BENNINGTON -- An inspection that will likely determine the future of the Vermont Veterans Home began Tuesday and is expected to last into today, according to Board of Trustees President Joseph L. Krawczyk.
The Board of Trustees recently revealed that the facility faces decertification because of issues identified during several inspections since March. The state-run home must correct at least three deficiencies, including an alleged assault of a resident by a nurse, that have been identified by the state Division of Licensing and Protection. The division serves as an agent for the Centers for Medicare and Medicaid Services (CMS), which has threatened to cut off about $12 million in annual funding if the home does not pass another surprise inspection by Sept. 28.
That funding accounts for more than half of the home's operating budget. State officials have said the state will not be able to provide its own funding for an extended amount of time to keep the facility running.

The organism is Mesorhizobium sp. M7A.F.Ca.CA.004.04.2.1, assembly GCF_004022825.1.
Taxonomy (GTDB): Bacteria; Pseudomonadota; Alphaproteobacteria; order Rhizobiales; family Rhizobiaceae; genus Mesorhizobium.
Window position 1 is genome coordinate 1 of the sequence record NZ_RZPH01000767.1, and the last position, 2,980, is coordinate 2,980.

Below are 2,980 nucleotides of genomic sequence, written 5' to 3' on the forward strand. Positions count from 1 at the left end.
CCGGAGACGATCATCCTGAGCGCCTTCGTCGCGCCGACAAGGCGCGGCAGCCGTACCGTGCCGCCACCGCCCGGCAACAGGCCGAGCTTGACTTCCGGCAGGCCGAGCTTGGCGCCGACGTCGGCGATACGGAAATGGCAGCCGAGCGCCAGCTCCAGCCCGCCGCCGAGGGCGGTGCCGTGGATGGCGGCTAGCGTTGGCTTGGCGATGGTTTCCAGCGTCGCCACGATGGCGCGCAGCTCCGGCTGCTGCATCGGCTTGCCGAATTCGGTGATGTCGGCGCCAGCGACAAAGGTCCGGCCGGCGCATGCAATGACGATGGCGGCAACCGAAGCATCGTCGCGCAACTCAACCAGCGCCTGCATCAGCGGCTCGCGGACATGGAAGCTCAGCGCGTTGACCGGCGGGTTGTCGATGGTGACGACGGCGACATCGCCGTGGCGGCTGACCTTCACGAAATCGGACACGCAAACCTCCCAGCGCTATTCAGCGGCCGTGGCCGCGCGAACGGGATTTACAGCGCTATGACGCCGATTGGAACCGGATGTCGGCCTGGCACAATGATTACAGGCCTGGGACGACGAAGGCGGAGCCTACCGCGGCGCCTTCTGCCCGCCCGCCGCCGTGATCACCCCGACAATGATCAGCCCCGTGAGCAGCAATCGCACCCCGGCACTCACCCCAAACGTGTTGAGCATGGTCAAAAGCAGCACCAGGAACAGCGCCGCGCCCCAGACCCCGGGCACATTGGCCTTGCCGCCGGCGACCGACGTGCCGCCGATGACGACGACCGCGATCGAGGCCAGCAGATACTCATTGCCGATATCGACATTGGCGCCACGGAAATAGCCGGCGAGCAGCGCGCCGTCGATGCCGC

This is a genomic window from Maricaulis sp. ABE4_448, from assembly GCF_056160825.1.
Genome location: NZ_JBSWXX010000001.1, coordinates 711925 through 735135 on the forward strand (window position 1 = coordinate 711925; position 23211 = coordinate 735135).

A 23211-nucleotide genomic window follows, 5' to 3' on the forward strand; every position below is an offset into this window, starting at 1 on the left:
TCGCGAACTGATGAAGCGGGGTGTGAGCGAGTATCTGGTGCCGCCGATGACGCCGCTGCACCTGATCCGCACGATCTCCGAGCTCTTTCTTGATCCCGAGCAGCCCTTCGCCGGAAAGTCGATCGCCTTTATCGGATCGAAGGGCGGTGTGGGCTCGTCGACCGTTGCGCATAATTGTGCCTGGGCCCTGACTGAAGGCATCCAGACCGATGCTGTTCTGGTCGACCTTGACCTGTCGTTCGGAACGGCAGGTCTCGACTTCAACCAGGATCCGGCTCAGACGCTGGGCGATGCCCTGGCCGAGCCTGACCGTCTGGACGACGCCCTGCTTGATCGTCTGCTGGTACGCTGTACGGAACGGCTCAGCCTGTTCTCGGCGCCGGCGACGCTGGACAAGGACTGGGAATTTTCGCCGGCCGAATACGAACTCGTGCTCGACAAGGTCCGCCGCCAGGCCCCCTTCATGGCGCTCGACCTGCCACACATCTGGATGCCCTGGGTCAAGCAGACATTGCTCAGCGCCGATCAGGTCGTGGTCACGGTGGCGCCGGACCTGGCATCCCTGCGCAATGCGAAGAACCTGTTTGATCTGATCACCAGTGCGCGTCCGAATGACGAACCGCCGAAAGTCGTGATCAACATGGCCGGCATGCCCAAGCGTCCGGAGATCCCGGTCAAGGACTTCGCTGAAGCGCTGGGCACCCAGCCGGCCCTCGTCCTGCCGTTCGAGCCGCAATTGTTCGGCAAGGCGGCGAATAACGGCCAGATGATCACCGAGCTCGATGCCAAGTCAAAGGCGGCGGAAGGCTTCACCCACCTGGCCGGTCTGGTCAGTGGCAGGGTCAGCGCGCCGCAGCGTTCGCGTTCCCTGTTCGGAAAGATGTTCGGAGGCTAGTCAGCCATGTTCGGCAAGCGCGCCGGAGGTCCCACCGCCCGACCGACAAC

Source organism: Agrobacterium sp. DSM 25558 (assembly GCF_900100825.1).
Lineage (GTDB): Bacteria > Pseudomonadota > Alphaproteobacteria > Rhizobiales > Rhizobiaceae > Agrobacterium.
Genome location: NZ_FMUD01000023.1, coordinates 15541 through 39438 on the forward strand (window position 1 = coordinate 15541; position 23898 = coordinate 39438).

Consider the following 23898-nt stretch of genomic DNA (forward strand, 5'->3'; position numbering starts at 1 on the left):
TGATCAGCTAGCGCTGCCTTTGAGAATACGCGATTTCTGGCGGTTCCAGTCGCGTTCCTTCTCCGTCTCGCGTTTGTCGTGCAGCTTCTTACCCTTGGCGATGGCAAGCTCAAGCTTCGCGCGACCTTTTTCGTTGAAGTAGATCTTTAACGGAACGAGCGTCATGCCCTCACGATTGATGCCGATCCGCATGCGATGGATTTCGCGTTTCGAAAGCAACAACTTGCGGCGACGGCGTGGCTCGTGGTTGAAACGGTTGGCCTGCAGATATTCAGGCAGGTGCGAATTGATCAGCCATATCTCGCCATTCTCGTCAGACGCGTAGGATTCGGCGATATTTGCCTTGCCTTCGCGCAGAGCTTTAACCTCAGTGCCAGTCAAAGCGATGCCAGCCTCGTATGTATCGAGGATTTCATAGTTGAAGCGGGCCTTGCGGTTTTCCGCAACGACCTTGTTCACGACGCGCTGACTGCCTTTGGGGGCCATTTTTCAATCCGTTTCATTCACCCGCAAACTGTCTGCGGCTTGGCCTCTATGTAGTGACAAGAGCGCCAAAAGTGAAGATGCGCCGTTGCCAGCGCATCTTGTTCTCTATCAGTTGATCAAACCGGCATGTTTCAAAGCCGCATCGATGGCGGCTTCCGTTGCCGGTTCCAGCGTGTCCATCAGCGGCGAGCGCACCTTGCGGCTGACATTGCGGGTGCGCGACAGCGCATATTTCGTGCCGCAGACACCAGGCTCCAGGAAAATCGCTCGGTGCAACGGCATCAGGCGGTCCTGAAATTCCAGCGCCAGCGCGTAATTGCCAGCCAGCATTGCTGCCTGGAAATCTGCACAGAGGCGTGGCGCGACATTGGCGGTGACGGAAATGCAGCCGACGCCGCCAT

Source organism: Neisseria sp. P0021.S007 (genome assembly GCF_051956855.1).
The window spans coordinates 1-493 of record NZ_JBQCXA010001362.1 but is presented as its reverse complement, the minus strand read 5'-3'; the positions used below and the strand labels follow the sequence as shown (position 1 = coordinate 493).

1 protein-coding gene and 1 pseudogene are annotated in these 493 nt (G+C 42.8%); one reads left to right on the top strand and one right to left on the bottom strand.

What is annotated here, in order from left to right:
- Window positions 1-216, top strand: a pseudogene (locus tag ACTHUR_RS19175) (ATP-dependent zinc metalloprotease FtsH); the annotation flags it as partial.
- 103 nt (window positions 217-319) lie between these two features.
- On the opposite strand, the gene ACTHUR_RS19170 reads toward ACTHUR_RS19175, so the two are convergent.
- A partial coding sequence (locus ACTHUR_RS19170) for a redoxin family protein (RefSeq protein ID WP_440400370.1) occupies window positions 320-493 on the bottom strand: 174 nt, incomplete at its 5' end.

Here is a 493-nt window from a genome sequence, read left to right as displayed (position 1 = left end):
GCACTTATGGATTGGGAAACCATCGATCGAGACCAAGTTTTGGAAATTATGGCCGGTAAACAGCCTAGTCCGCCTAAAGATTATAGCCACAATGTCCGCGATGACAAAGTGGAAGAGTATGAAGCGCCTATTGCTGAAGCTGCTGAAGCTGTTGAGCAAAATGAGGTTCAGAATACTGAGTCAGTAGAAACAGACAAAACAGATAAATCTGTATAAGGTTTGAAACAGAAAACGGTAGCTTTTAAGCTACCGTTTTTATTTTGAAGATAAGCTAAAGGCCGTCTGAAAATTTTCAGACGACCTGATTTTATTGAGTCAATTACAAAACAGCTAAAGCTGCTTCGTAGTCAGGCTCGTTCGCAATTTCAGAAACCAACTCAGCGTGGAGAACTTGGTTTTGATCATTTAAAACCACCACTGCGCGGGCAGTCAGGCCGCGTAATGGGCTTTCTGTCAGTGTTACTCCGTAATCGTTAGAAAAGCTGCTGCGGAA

Officials from the state Division of Licensing and Protection were on the grounds Tuesday to begin another review. CMS plans to terminate its funding 30 days after Sept. 28 if previous deficiencies are not corrected, or if new ones are identified this week.
The Board of Trustees is scheduled to meet today to lay out a course for the facility, which will depend on the outcome of the inspection. "The timing is right. We should know by this meeting tomorrow where we're going," Krawczyk said Tuesday. "I walked around the home. The employees are pumped up. The residents are happy."
CMS has already cut funding for new Medicare or Medicaid residents. Cutting off funds for existing residents could be a debilitating step, officials said.
Home Administrator Melissa Jackson said on Tuesday that it should be clear by the trustees' meeting at 3 p.m. if the facility is back in compliance with federal regulations. "The earliest I will have any information will be tomorrow afternoon," she said. "A lot of times it takes them two days to determine if there is an issue because they have to do so much in-depth analysis."